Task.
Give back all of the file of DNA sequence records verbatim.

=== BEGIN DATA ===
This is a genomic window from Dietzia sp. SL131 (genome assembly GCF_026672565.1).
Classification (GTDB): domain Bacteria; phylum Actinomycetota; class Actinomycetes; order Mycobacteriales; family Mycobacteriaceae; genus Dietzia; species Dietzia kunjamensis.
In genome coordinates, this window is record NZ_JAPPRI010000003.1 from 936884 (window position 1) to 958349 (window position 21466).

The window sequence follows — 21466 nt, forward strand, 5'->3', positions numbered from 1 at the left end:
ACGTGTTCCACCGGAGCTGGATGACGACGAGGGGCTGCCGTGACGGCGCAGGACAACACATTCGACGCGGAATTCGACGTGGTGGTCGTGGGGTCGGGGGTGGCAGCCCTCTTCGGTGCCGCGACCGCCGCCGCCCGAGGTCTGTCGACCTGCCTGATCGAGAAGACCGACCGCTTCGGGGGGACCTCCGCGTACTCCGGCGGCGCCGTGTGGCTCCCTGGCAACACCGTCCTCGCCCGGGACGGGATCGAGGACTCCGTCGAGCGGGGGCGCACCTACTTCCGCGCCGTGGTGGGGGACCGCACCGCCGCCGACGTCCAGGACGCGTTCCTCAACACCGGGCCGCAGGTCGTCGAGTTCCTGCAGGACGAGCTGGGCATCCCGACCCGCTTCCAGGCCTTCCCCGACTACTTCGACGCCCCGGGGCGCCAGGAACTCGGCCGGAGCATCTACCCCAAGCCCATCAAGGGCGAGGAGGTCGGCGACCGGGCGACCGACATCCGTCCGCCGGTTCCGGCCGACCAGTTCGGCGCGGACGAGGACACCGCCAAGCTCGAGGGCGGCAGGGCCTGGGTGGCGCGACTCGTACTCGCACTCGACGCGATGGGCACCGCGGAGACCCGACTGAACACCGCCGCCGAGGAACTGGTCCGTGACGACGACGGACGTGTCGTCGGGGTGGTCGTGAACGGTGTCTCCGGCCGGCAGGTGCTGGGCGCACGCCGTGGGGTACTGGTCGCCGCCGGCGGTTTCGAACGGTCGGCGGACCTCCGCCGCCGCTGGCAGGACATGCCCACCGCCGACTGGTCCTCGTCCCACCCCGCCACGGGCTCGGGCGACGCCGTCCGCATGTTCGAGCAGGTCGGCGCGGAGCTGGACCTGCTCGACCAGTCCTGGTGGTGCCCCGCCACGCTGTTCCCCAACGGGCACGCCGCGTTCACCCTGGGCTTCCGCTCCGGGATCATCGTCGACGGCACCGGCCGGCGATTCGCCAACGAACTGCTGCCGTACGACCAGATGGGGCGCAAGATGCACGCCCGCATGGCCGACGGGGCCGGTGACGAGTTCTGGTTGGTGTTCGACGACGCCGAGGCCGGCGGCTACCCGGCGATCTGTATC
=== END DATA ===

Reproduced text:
This is a genomic window from Dietzia sp. SL131 (genome assembly GCF_026672565.1).
Classification (GTDB): domain Bacteria; phylum Actinomycetota; class Actinomycetes; order Mycobacteriales; family Mycobacteriaceae; genus Dietzia; species Dietzia kunjamensis.
In genome coordinates, this window is record NZ_JAPPRI010000003.1 from 936884 (window position 1) to 958349 (window position 21466).

The window sequence follows — 21466 nt, forward strand, 5'->3', positions numbered from 1 at the left end:
ACGTGTTCCACCGGAGCTGGATGACGACGAGGGGCTGCCGTGACGGCGCAGGACAACACATTCGACGCGGAATTCGACGTGGTGGTCGTGGGGTCGGGGGTGGCAGCCCTCTTCGGTGCCGCGACCGCCGCCGCCCGAGGTCTGTCGACCTGCCTGATCGAGAAGACCGACCGCTTCGGGGGGACCTCCGCGTACTCCGGCGGCGCCGTGTGGCTCCCTGGCAACACCGTCCTCGCCCGGGACGGGATCGAGGACTCCGTCGAGCGGGGGCGCACCTACTTCCGCGCCGTGGTGGGGGACCGCACCGCCGCCGACGTCCAGGACGCGTTCCTCAACACCGGGCCGCAGGTCGTCGAGTTCCTGCAGGACGAGCTGGGCATCCCGACCCGCTTCCAGGCCTTCCCCGACTACTTCGACGCCCCGGGGCGCCAGGAACTCGGCCGGAGCATCTACCCCAAGCCCATCAAGGGCGAGGAGGTCGGCGACCGGGCGACCGACATCCGTCCGCCGGTTCCGGCCGACCAGTTCGGCGCGGACGAGGACACCGCCAAGCTCGAGGGCGGCAGGGCCTGGGTGGCGCGACTCGTACTCGCACTCGACGCGATGGGCACCGCGGAGACCCGACTGAACACCGCCGCCGAGGAACTGGTCCGTGACGACGACGGACGTGTCGTCGGGGTGGTCGTGAACGGTGTCTCCGGCCGGCAGGTGCTGGGCGCACGCCGTGGGGTACTGGTCGCCGCCGGCGGTTTCGAACGGTCGGCGGACCTCCGCCGCCGCTGGCAGGACATGCCCACCGCCGACTGGTCCTCGTCCCACCCCGCCACGGGCTCGGGCGACGCCGTCCGCATGTTCGAGCAGGTCGGCGCGGAGCTGGACCTGCTCGACCAGTCCTGGTGGTGCCCCGCCACGCTGTTCCCCAACGGGCACGCCGCGTTCACCCTGGGCTTCCGCTCCGGGATCATCGTCGACGGCACCGGCCGGCGATTCGCCAACGAACTGCTGCCGTACGACCAGATGGGGCGCAAGATGCACGCCCGCATGGCCGACGGGGCCGGTGACGAGTTCTGGTTGGTGTTCGACGACGCCGAGGCCGGCGGCTACCCGGCGATCTGTATC